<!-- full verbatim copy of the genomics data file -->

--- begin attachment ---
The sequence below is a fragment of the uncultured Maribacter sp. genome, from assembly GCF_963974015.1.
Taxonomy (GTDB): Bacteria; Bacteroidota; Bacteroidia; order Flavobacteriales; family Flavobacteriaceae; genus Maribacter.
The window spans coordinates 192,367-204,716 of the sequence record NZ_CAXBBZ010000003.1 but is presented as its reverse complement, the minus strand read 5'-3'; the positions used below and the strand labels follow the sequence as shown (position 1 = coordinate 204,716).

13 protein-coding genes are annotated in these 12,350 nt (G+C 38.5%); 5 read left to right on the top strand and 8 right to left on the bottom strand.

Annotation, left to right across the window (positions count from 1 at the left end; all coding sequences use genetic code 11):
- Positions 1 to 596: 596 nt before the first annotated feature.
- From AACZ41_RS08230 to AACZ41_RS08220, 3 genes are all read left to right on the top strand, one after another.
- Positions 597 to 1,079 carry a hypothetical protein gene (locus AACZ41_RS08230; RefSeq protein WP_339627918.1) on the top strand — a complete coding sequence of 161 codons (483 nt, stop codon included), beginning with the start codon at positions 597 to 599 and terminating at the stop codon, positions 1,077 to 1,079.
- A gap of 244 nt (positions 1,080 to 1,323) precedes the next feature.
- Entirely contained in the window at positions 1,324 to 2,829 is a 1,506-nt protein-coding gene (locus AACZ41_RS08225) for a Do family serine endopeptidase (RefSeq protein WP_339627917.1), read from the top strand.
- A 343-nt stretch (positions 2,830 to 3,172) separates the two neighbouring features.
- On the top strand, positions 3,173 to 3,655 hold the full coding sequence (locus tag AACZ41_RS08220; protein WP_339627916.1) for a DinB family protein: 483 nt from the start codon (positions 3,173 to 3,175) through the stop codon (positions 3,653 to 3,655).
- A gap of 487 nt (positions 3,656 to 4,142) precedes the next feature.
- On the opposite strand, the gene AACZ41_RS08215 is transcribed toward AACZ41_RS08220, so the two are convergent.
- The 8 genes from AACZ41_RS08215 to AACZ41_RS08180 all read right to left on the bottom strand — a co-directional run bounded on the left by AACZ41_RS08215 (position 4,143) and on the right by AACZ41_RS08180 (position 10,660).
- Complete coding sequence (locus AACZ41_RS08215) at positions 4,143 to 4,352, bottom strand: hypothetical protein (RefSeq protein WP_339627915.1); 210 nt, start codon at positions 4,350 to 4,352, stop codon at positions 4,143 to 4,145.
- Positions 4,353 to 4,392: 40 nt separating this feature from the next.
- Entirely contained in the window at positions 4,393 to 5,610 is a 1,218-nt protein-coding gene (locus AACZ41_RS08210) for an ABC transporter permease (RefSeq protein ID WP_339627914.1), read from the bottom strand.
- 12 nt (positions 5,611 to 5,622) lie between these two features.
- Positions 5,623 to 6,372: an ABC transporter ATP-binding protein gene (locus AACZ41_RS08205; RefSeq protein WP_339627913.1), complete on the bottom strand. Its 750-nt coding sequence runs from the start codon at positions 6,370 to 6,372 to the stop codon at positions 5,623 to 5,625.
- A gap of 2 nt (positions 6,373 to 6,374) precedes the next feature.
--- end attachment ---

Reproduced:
The sequence below is a fragment of the uncultured Maribacter sp. genome, from assembly GCF_963974015.1.
Taxonomy (GTDB): Bacteria; Bacteroidota; Bacteroidia; order Flavobacteriales; family Flavobacteriaceae; genus Maribacter.
The window spans coordinates 192,367-204,716 of the sequence record NZ_CAXBBZ010000003.1 but is presented as its reverse complement, the minus strand read 5'-3'; the positions used below and the strand labels follow the sequence as shown (position 1 = coordinate 204,716).

13 protein-coding genes are annotated in these 12,350 nt (G+C 38.5%); 5 read left to right on the top strand and 8 right to left on the bottom strand.

Annotation, left to right across the window (positions count from 1 at the left end; all coding sequences use genetic code 11):
- Positions 1 to 596: 596 nt before the first annotated feature.
- From AACZ41_RS08230 to AACZ41_RS08220, 3 genes are all read left to right on the top strand, one after another.
- Positions 597 to 1,079 carry a hypothetical protein gene (locus AACZ41_RS08230; RefSeq protein WP_339627918.1) on the top strand — a complete coding sequence of 161 codons (483 nt, stop codon included), beginning with the start codon at positions 597 to 599 and terminating at the stop codon, positions 1,077 to 1,079.
- A gap of 244 nt (positions 1,080 to 1,323) precedes the next feature.
- Entirely contained in the window at positions 1,324 to 2,829 is a 1,506-nt protein-coding gene (locus AACZ41_RS08225) for a Do family serine endopeptidase (RefSeq protein WP_339627917.1), read from the top strand.
- A 343-nt stretch (positions 2,830 to 3,172) separates the two neighbouring features.
- On the top strand, positions 3,173 to 3,655 hold the full coding sequence (locus tag AACZ41_RS08220; protein WP_339627916.1) for a DinB family protein: 483 nt from the start codon (positions 3,173 to 3,175) through the stop codon (positions 3,653 to 3,655).
- A gap of 487 nt (positions 3,656 to 4,142) precedes the next feature.
- On the opposite strand, the gene AACZ41_RS08215 is transcribed toward AACZ41_RS08220, so the two are convergent.
- The 8 genes from AACZ41_RS08215 to AACZ41_RS08180 all read right to left on the bottom strand — a co-directional run bounded on the left by AACZ41_RS08215 (position 4,143) and on the right by AACZ41_RS08180 (position 10,660).
- Complete coding sequence (locus AACZ41_RS08215) at positions 4,143 to 4,352, bottom strand: hypothetical protein (RefSeq protein WP_339627915.1); 210 nt, start codon at positions 4,350 to 4,352, stop codon at positions 4,143 to 4,145.
- Positions 4,353 to 4,392: 40 nt separating this feature from the next.
- Entirely contained in the window at positions 4,393 to 5,610 is a 1,218-nt protein-coding gene (locus AACZ41_RS08210) for an ABC transporter permease (RefSeq protein ID WP_339627914.1), read from the bottom strand.
- 12 nt (positions 5,611 to 5,622) lie between these two features.
- Positions 5,623 to 6,372: an ABC transporter ATP-binding protein gene (locus AACZ41_RS08205; RefSeq protein WP_339627913.1), complete on the bottom strand. Its 750-nt coding sequence runs from the start codon at positions 6,370 to 6,372 to the stop codon at positions 5,623 to 5,625.
- A gap of 2 nt (positions 6,373 to 6,374) precedes the next feature.